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The Forgivable PPP Loan for Schedule C Owners and Partnerships


The SBA issued an ‘interim final rule’ which requires a sole proprietor business or independent contractor (Schedule C filer) to use the Schedule C from their 2019 individual tax return. If the 2019 tax return has not yet been filed, the owner must prepare a 2019 Schedule C as if it would be filed, and submit that with the loan application, among other items.

In the same paragraph, the rule indicates “if you are a partner in a partnership, you may NOT submit a separate PPP loan application for yourself as a self-employed individual. Instead, the self-employment income of general active partners may be reported as a payroll cost, up to $100,000 annualized, on a PPP loan application filed by or on behalf of the partnership.” A ‘partnership’ includes LLCs filing as partnerships.

Therefore partnerships of self-employed individuals [including LLCs reporting as partnerships] file the PPP loan application. Partners do not file a PPP loan application for their portion of the partnership self-employed income.

This leads us to believe that a partnership must either have filed a 2019 return or must prepare Schedule K (Partners Distributive Share of Income and Self-Employment) as if the return would be filed.

Rental property partnerships and LLCs are not addressed in the rule because net income from those partnerships is NOT considered self-employment.

Instructions directly from this final rule follow:

How you calculate your maximum loan amount depends upon whether or not you employ other individuals.

If you have no employees, the following methodology should be used to calculate your maximum loan amount:

Step 1: Find your 2019 IRS Form 1040 Schedule C line 31 net profit amount (if you have not yet filed a 2019 return, fill it out and compute the value). If this amount is over $100,000, reduce it to $100,000. If this amount is zero or less, you are not eligible for a PPP loan.


Step 2: Calculate the average monthly net profit amount (divide the amount from Step 1 by 12).


Step 3: Multiply the average monthly net profit amount from Step 2 by 2.5.


Step 4: Add the outstanding amount of any Economic Injury Disaster Loan (EIDL) made between January 31, 2020 and April 3, 2020 that you seek to refinance, less the amount of any advance under an EIDL COVID-19 loan (because it does not have to be repaid).

Regardless of whether you have filed a 2019 tax return with the IRS, you must provide the 2019 Form 1040 Schedule C with your PPP loan application to substantiate the applied-for PPP loan amount and a 2019 IRS Form 1099-MISC detailing nonemployee compensation received (box 7), invoice, bank statement, or book of record that 7 establishes you are self-employed. You must provide a 2020 invoice, bank statement, or book of record to establish you were in operation on or around February 15, 2020.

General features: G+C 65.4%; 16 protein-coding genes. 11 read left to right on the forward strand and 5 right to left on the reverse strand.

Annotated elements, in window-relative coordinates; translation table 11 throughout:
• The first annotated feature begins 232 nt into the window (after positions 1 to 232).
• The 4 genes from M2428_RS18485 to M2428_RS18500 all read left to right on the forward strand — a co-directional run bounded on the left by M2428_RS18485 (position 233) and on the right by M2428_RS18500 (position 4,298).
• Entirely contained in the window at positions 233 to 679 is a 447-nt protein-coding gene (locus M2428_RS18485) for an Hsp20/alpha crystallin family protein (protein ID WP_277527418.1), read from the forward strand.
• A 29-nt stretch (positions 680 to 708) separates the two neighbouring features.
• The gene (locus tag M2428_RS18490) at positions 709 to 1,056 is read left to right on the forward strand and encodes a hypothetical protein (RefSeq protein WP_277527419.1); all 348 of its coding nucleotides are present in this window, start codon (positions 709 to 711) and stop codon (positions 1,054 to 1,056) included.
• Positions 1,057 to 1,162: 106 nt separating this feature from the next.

If you have employees, the following methodology should be used to calculate your maximum loan amount:

Step 1: Compute 2019 payroll by adding the following:

  1. Your 2019 Form 1040 Schedule C line 31 net profit amount (if you have not yet filed a 2019 return, fill it out and compute the value), up to $100,000 annualized, if this amount is over $100,000, reduce it to $100,000, if this amount is less than zero, set this amount at zero;

  2. 2019 gross wages and tips paid to your employees whose principal place of residence is in the United States computed using 2019 IRS Form 941 Taxable Medicare wages & tips (line 5c- column 1) from each quarter plus any pre-tax employee contributions for health insurance or other fringe benefits excluded from Taxable Medicare wages & tips; subtract any amounts paid to any individual employee in excess of $100,000 annualized and any amounts paid to any employee whose principal place of residence is outside the United States; and

  3. 2019 employer health insurance contributions (health insurance component of Form 1040 Schedule C line 14), retirement contributions (Form 1040 Schedule C line 19), and state and local taxes assessed on employee compensation (primarily under state laws commonly referred to as the State Unemployment Tax Act or SUTA from state quarterly wage reporting forms).

Step 2: Calculate the average monthly amount (divide the amount from Step 1 by 12).


Step 3: Multiply the average monthly amount from Step 2 by 2.5.


Step 4: Add the outstanding amount of any EIDL made between January 31, 2020 and April 3, 2020 that you seek to refinance, less the amount of any advance under an EIDL COVID-19 loan (because it does not have to be repaid).

You must supply your 2019 Form 1040 Schedule C, Form 941 (or other tax forms or equivalent payroll processor records containing similar information) and state quarterly wage unemployment insurance tax reporting forms from each quarter in 2019 or equivalent payroll processor records, along with evidence of any retirement and health insurance contributions, if applicable. A payroll statement or similar documentation from the pay period that covered February 15, 2020 must be provided to establish you were in operation on February 15, 2020.

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